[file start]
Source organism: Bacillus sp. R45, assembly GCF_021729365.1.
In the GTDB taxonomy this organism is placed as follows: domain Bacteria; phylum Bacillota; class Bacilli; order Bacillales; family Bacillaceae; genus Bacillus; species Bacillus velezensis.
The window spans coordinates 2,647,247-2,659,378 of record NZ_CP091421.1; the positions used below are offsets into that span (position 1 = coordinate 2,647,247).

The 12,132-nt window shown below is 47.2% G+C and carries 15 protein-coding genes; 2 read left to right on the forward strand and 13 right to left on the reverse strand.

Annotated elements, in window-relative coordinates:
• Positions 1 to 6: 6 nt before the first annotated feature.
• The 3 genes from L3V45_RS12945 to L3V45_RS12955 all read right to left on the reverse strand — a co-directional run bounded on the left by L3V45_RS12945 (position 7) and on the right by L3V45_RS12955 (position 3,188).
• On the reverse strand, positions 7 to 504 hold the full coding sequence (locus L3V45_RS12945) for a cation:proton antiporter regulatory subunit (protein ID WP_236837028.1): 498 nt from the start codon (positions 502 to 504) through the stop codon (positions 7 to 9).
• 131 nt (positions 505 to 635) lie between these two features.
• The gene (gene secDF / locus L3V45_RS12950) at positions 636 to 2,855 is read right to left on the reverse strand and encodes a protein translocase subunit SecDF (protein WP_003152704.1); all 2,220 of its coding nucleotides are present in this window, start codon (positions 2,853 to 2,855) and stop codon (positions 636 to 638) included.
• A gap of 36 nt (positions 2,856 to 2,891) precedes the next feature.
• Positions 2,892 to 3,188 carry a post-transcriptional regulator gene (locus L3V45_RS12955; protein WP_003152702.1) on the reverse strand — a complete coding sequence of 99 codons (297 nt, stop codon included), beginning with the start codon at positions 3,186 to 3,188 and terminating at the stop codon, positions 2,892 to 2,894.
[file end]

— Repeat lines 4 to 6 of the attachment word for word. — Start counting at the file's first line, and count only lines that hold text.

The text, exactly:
The 12,132-nt window shown below is 47.2% G+C and carries 15 protein-coding genes; 2 read left to right on the forward strand and 13 right to left on the reverse strand.

Annotated elements, in window-relative coordinates:
• Positions 1 to 6: 6 nt before the first annotated feature.